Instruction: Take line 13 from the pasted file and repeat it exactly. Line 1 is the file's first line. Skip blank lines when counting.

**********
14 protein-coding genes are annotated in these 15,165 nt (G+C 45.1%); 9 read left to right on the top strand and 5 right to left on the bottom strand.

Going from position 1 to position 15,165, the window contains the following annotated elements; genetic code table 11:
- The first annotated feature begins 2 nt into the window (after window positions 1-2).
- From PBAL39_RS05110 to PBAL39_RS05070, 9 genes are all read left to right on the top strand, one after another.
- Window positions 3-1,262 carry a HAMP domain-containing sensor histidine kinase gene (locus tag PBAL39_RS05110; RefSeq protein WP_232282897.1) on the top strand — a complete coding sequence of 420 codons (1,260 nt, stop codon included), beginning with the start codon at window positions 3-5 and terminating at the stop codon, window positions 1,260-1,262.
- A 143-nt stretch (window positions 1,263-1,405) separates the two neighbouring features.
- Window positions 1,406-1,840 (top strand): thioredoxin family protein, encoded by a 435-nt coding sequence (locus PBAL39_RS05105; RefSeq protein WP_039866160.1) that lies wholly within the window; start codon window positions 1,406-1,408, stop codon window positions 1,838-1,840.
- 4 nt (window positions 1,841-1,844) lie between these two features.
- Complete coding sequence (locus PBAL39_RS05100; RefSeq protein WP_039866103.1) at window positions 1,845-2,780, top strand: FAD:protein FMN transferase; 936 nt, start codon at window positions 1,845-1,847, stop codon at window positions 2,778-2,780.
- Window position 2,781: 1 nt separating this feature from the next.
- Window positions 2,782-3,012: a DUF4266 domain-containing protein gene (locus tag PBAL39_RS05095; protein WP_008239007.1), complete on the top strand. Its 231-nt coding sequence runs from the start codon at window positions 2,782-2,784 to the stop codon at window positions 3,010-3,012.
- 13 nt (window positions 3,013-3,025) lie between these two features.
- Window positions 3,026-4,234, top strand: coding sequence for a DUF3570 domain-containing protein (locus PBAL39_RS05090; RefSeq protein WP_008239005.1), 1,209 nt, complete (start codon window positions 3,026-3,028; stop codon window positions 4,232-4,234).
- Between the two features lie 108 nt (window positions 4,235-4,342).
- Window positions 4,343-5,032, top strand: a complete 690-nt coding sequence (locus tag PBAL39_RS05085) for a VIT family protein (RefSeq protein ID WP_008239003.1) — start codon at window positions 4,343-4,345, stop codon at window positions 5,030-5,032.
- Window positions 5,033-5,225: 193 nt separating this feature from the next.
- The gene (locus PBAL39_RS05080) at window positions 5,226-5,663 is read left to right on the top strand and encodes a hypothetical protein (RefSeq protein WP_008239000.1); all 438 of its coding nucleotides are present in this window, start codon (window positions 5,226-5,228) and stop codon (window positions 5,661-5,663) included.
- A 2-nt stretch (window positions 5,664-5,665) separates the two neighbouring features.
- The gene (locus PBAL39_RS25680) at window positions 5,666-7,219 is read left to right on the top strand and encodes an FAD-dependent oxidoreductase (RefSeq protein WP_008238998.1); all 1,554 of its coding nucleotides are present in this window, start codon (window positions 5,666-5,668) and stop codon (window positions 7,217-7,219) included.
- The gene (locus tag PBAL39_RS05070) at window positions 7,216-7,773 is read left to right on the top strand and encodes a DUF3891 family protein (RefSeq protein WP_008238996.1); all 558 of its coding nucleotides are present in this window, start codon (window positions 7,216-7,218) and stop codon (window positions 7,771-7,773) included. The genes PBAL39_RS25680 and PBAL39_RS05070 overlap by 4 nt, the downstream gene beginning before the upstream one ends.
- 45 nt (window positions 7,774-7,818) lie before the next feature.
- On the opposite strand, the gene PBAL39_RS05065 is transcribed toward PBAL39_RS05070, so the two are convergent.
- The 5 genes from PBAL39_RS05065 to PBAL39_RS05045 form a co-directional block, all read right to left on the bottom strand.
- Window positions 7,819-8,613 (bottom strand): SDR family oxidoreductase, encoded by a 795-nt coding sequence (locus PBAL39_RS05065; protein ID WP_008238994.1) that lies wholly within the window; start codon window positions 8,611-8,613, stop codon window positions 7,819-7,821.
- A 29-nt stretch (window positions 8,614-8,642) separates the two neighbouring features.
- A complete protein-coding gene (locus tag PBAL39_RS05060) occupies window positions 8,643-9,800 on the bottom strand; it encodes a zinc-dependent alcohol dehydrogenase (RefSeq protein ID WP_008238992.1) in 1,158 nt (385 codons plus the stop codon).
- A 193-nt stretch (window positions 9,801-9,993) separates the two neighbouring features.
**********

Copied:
- Window positions 3,026-4,234, top strand: coding sequence for a DUF3570 domain-containing protein (locus PBAL39_RS05090; RefSeq protein WP_008239005.1), 1,209 nt, complete (start codon window positions 3,026-3,028; stop codon window positions 4,232-4,234).